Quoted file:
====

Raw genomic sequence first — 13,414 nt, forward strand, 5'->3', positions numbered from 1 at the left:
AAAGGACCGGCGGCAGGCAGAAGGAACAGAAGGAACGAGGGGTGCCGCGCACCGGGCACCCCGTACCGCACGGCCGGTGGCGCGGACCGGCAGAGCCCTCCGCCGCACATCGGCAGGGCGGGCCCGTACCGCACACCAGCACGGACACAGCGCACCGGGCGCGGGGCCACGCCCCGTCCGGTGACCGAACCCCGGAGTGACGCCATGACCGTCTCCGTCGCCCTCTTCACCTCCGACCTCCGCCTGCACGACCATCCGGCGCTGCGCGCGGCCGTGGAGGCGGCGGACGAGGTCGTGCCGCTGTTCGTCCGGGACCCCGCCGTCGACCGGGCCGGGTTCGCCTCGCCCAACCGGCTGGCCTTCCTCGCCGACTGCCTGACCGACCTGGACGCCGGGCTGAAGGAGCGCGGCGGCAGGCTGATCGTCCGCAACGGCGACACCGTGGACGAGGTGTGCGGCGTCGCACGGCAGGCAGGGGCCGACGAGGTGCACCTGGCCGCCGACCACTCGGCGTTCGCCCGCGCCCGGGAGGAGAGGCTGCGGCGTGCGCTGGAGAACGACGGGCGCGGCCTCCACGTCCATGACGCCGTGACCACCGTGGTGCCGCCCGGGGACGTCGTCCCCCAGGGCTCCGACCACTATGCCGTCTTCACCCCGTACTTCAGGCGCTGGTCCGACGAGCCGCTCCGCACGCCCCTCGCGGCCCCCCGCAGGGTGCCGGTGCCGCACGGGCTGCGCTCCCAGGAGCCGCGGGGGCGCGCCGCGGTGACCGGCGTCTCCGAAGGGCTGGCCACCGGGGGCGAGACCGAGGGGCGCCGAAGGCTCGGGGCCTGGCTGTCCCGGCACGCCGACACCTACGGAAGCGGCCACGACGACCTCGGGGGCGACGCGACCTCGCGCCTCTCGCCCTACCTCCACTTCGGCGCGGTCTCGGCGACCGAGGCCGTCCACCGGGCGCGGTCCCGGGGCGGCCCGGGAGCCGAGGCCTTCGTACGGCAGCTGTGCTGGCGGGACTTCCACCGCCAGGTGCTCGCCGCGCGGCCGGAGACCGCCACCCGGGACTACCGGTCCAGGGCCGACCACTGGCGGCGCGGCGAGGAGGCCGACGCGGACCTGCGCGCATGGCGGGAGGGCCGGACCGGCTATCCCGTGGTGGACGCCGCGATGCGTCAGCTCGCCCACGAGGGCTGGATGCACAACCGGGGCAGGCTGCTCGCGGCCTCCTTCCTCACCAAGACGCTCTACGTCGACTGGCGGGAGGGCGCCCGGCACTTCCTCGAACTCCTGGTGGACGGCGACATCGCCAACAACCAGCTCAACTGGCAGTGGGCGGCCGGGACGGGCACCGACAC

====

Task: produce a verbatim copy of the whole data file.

Raw genomic sequence first — 13,414 nt, forward strand, 5'->3', positions numbered from 1 at the left:
AAAGGACCGGCGGCAGGCAGAAGGAACAGAAGGAACGAGGGGTGCCGCGCACCGGGCACCCCGTACCGCACGGCCGGTGGCGCGGACCGGCAGAGCCCTCCGCCGCACATCGGCAGGGCGGGCCCGTACCGCACACCAGCACGGACACAGCGCACCGGGCGCGGGGCCACGCCCCGTCCGGTGACCGAACCCCGGAGTGACGCCATGACCGTCTCCGTCGCCCTCTTCACCTCCGACCTCCGCCTGCACGACCATCCGGCGCTGCGCGCGGCCGTGGAGGCGGCGGACGAGGTCGTGCCGCTGTTCGTCCGGGACCCCGCCGTCGACCGGGCCGGGTTCGCCTCGCCCAACCGGCTGGCCTTCCTCGCCGACTGCCTGACCGACCTGGACGCCGGGCTGAAGGAGCGCGGCGGCAGGCTGATCGTCCGCAACGGCGACACCGTGGACGAGGTGTGCGGCGTCGCACGGCAGGCAGGGGCCGACGAGGTGCACCTGGCCGCCGACCACTCGGCGTTCGCCCGCGCCCGGGAGGAGAGGCTGCGGCGTGCGCTGGAGAACGACGGGCGCGGCCTCCACGTCCATGACGCCGTGACCACCGTGGTGCCGCCCGGGGACGTCGTCCCCCAGGGCTCCGACCACTATGCCGTCTTCACCCCGTACTTCAGGCGCTGGTCCGACGAGCCGCTCCGCACGCCCCTCGCGGCCCCCCGCAGGGTGCCGGTGCCGCACGGGCTGCGCTCCCAGGAGCCGCGGGGGCGCGCCGCGGTGACCGGCGTCTCCGAAGGGCTGGCCACCGGGGGCGAGACCGAGGGGCGCCGAAGGCTCGGGGCCTGGCTGTCCCGGCACGCCGACACCTACGGAAGCGGCCACGACGACCTCGGGGGCGACGCGACCTCGCGCCTCTCGCCCTACCTCCACTTCGGCGCGGTCTCGGCGACCGAGGCCGTCCACCGGGCGCGGTCCCGGGGCGGCCCGGGAGCCGAGGCCTTCGTACGGCAGCTGTGCTGGCGGGACTTCCACCGCCAGGTGCTCGCCGCGCGGCCGGAGACCGCCACCCGGGACTACCGGTCCAGGGCCGACCACTGGCGGCGCGGCGAGGAGGCCGACGCGGACCTGCGCGCATGGCGGGAGGGCCGGACCGGCTATCCCGTGGTGGACGCCGCGATGCGTCAGCTCGCCCACGAGGGCTGGATGCACAACCGGGGCAGGCTGCTCGCGGCCTCCTTCCTCACCAAGACGCTCTACGTCGACTGGCGGGAGGGCGCCCGGCACTTCCTCGAACTCCTGGTGGACGGCGACATCGCCAACAACCAGCTCAACTGGCAGTGGGCGGCCGGGACGGGCACCGACAC